|N64 version for comparison|
Racing Simulation: Monaco Grand Prix 2
Unlike with the World Grand Prix games, Monaco on the Dreamcast is totally different to the versions on the other consoles. The N64 games was OK I guess, but it featured some sloppy visuals and amateurish menus. The Dreamcast version is completely different and has some really nice graphics. It was one of the first games I actually played on the Dreamcast back when it launched and I was stunned by the track textures and how playable the game was. Although the game is called 'Racing Simulation,' there's very little in the way of simulation here - the cars handle beautifully and basically stick to the track when you corner, which is something I really like. Another cool feature is the 'Retro' mode where you get to race old skool racing cars like the type Sir Stirling Moss would've been throwing around in his heyday. It's not much more than a gimmicky novelty, but it's a nice addition nonetheless.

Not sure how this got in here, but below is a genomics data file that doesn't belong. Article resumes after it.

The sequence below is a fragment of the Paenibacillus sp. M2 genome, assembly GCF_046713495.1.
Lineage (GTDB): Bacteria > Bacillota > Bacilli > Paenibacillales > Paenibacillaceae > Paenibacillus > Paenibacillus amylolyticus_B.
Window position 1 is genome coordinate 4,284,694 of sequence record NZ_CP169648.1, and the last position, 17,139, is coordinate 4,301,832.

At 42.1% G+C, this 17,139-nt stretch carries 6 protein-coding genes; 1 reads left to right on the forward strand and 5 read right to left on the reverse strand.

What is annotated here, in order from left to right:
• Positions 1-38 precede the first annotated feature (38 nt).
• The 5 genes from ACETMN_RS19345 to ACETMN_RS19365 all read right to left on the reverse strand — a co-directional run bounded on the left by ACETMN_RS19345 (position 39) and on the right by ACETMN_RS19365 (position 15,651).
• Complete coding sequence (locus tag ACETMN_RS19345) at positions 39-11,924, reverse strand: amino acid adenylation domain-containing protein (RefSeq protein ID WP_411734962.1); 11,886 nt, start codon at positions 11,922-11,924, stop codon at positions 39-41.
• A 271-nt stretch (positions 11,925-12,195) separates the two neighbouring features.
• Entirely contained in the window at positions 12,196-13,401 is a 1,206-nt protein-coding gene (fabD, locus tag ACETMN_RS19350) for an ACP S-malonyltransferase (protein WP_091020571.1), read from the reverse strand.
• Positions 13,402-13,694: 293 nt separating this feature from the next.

F1 Racing Championship
Racing Championship was a late release on the Dreamcast but you wouldn't be able to tell that by looking at it. It basically looks like a high-res N64 game, and even though it is based on the Monaco engine it actually looks worse. The tracks have a complete lack of atmosphere and where the World Grand Prix games laid it on thick with trackside vehicles, tents, ambulances and roaring crowds...F1 Racing Championship has sterile, empty environments with silent grandstands and no trackside details. It's odd, because Monaco had at least some of that...but it's as if Ubisoft felt obliged to strip it all out. What's also odd is that Video System - the developers of all the Dreamcast and N64 F1WGP games is actually the publisher of F1 Racing Championship. Why they felt the need to publish this tripe when they already had the best F1 games available on their CV is anyone's guess.
Spirit of Speed 1937